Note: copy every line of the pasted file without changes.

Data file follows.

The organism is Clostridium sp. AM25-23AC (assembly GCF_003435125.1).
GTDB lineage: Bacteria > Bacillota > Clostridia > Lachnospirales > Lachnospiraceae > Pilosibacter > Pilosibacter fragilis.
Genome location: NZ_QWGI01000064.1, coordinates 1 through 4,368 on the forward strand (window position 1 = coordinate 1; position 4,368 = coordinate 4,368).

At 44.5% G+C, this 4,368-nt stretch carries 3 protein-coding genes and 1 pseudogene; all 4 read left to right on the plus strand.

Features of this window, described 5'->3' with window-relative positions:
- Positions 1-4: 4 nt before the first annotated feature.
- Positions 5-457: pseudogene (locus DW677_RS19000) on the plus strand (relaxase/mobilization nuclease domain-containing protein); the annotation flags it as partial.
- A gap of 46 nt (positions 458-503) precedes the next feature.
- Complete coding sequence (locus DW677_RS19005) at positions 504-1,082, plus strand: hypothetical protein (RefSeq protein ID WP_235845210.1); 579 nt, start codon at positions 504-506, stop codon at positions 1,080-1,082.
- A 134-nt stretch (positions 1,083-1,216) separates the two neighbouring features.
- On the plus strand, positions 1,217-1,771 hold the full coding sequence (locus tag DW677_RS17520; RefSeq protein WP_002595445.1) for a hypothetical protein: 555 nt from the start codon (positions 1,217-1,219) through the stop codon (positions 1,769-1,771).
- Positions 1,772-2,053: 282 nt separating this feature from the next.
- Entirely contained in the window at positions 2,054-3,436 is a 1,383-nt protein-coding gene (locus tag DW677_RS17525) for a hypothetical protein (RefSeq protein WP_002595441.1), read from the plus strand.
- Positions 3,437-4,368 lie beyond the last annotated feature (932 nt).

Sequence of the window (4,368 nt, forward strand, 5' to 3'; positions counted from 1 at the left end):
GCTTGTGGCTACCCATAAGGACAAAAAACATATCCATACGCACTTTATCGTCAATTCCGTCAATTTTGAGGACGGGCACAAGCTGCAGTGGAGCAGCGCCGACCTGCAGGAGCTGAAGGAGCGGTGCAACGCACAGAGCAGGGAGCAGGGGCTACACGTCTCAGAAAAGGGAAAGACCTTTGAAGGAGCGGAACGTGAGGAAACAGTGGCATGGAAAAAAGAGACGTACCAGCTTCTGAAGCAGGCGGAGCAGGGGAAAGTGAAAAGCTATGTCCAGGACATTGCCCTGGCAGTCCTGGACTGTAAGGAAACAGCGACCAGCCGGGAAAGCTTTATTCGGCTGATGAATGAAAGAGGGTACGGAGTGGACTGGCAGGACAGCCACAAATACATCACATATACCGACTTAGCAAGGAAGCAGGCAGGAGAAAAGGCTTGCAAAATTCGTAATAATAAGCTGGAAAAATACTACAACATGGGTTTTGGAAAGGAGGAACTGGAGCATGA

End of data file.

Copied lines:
The organism is Clostridium sp. AM25-23AC (assembly GCF_003435125.1).
GTDB lineage: Bacteria > Bacillota > Clostridia > Lachnospirales > Lachnospiraceae > Pilosibacter > Pilosibacter fragilis.
Genome location: NZ_QWGI01000064.1, coordinates 1 through 4,368 on the forward strand (window position 1 = coordinate 1; position 4,368 = coordinate 4,368).

At 44.5% G+C, this 4,368-nt stretch carries 3 protein-coding genes and 1 pseudogene; all 4 read left to right on the plus strand.

Features of this window, described 5'->3' with window-relative positions:
- Positions 1-4: 4 nt before the first annotated feature.
- Positions 5-457: pseudogene (locus DW677_RS19000) on the plus strand (relaxase/mobilization nuclease domain-containing protein); the annotation flags it as partial.
- A gap of 46 nt (positions 458-503) precedes the next feature.
- Complete coding sequence (locus DW677_RS19005) at positions 504-1,082, plus strand: hypothetical protein (RefSeq protein ID WP_235845210.1); 579 nt, start codon at positions 504-506, stop codon at positions 1,080-1,082.
- A 134-nt stretch (positions 1,083-1,216) separates the two neighbouring features.
- On the plus strand, positions 1,217-1,771 hold the full coding sequence (locus tag DW677_RS17520; RefSeq protein WP_002595445.1) for a hypothetical protein: 555 nt from the start codon (positions 1,217-1,219) through the stop codon (positions 1,769-1,771).
- Positions 1,772-2,053: 282 nt separating this feature from the next.
- Entirely contained in the window at positions 2,054-3,436 is a 1,383-nt protein-coding gene (locus tag DW677_RS17525) for a hypothetical protein (RefSeq protein WP_002595441.1), read from the plus strand.
- Positions 3,437-4,368 lie beyond the last annotated feature (932 nt).

Sequence of the window (4,368 nt, forward strand, 5' to 3'; positions counted from 1 at the left end):
GCTTGTGGCTACCCATAAGGACAAAAAACATATCCATACGCACTTTATCGTCAATTCCGTCAATTTTGAGGACGGGCACAAGCTGCAGTGGAGCAGCGCCGACCTGCAGGAGCTGAAGGAGCGGTGCAACGCACAGAGCAGGGAGCAGGGGCTACACGTCTCAGAAAAGGGAAAGACCTTTGAAGGAGCGGAACGTGAGGAAACAGTGGCATGGAAAAAAGAGACGTACCAGCTTCTGAAGCAGGCGGAGCAGGGGAAAGTGAAAAGCTATGTCCAGGACATTGCCCTGGCAGTCCTGGACTGTAAGGAAACAGCGACCAGCCGGGAAAGCTTTATTCGGCTGATGAATGAAAGAGGGTACGGAGTGGACTGGCAGGACAGCCACAAATACATCACATATACCGACTTAGCAAGGAAGCAGGCAGGAGAAAAGGCTTGCAAAATTCGTAATAATAAGCTGGAAAAATACTACAACATGGGTTTTGGAAAGGAGGAACTGGAGCATGA